A young Venezuelan idealist flees his native land to escape a revolution. Hoping to find peace, he goes to the mountains and the forests of the Amazon. There he encounters Rima, the Bird Girl, an orphan living a life of nature. It is all an admirable romance telling a tale of "quest, love, and violence." Written by
This was the first major Hollywood film to be shot in Panavision. The Panavision process faced its first major test when Audrey Hepburn expressed worries that the widescreen process would distort her already square face. Test footage made in Panavision revealed this not to be the case, and reportedly received applause when it was shown for Hepburn and others in a test screening. See more »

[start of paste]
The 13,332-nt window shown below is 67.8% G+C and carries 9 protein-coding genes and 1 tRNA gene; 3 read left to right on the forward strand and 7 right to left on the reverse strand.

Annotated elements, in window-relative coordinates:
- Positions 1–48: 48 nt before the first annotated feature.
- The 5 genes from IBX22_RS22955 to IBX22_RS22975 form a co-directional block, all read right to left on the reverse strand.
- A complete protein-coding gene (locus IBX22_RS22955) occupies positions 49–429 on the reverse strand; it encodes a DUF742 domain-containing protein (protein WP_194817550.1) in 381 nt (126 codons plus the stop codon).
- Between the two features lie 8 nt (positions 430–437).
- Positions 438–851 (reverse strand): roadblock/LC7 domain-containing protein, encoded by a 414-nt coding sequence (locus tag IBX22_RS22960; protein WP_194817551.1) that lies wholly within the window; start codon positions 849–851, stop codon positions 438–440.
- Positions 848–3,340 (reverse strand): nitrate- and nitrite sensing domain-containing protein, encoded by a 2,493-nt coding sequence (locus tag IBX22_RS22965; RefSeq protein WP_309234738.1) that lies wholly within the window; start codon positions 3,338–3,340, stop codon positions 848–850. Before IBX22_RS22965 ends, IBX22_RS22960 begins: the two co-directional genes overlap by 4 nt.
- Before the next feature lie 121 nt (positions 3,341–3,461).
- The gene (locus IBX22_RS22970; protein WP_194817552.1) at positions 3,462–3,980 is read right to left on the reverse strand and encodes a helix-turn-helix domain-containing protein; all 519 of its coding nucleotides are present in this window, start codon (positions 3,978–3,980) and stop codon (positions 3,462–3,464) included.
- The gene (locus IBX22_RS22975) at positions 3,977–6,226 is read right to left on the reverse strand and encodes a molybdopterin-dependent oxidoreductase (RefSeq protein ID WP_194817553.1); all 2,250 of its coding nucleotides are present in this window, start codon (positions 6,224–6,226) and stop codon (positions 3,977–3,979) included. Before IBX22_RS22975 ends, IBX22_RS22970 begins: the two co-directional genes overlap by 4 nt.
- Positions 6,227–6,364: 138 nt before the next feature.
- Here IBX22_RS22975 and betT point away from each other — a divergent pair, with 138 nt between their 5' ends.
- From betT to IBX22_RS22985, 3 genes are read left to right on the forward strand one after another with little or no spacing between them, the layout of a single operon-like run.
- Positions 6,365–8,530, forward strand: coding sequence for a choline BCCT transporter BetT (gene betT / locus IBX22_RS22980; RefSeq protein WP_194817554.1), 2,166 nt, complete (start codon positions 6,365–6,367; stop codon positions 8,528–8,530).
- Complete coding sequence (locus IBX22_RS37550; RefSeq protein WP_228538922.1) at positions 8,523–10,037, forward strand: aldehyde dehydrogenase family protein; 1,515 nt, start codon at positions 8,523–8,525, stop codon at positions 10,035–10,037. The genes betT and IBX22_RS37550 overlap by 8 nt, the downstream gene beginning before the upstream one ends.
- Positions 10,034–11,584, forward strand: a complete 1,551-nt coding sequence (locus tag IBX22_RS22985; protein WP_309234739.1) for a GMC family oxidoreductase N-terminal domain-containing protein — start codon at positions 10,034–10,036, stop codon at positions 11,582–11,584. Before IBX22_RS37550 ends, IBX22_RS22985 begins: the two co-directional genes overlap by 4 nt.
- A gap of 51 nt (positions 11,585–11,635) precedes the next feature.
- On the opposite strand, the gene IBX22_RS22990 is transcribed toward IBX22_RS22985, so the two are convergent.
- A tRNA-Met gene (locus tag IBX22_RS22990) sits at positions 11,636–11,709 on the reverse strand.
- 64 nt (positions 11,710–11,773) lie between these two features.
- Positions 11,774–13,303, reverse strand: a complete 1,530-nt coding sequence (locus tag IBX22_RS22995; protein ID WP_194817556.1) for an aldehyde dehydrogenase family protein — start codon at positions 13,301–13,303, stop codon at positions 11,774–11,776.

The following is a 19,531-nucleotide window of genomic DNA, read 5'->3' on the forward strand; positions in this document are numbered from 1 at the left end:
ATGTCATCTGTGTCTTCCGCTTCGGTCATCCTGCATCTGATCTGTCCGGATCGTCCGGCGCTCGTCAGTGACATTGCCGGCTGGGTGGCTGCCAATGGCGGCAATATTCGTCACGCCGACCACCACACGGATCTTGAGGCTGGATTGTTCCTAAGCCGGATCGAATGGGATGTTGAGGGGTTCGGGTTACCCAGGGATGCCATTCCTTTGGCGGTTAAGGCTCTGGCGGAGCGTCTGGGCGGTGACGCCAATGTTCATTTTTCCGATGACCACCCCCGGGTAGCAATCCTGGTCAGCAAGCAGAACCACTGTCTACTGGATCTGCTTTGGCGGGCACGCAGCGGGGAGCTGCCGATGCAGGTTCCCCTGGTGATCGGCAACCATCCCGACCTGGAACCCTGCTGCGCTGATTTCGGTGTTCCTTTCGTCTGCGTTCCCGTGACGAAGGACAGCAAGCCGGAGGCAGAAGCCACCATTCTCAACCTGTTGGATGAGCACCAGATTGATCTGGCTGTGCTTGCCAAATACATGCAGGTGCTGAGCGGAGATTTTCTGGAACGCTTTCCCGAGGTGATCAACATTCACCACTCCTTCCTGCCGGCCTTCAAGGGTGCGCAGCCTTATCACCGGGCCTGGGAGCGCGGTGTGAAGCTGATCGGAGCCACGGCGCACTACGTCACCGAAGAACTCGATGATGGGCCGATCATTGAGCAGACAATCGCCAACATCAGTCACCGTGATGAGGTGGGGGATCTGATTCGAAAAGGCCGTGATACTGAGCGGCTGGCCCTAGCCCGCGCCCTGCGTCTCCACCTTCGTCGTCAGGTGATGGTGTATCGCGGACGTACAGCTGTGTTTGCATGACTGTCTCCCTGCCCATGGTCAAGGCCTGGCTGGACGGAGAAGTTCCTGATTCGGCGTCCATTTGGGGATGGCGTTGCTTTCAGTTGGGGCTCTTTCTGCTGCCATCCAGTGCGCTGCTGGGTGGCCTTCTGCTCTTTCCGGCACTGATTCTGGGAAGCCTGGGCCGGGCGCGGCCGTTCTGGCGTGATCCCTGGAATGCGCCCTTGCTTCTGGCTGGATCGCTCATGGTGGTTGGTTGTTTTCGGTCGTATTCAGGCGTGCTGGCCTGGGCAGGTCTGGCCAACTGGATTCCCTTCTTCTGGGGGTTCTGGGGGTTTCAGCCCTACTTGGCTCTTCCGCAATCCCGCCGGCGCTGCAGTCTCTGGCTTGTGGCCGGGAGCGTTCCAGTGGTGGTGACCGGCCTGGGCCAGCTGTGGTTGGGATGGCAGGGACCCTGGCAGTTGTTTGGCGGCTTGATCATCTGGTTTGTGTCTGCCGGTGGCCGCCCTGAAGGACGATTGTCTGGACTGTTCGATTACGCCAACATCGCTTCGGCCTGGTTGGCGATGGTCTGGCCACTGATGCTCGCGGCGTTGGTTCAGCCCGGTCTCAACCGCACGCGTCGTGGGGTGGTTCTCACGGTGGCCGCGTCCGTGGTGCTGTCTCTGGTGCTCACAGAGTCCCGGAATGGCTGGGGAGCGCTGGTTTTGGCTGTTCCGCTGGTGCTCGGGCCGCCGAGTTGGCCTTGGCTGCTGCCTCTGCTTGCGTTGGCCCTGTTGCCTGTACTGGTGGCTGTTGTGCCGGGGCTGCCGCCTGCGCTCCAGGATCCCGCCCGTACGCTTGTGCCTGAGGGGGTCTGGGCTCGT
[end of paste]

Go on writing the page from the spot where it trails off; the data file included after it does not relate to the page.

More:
While walking through the forest looking for her grandfather, Rima's hair changes from being in front of to behind her shoulders between shots. See more »
As a child I always heard that Green Mansions was filmed in my native land, British Guiana, now Guyana.It was one of our early claims to fame.So last night with some excitement I struggled to stay up and watch it for the first time.The opening credits are set against the background of the mighty Kaieteur falls and the Kanuku mountains, and then I was a trifle chastened to see the acknowledgements which thanked the governments of British Guiana,Venezuela AND Colombia.
Tony Perkins was terrible,all stagey and stilted and inept-perhaps it wasn't his fault, the dialogue was awful, the story rambling. Audrey Hepburn,who prior to this could do no wrong in my book, was totally out of place as an ethereal, sprite-like, half-Amerindian "child"; she appeared much too old and sophisticated, AND European. The " natives" were also fake,but what could one expect in 1959 when Hollywood was still using white men to portray Native Americans?
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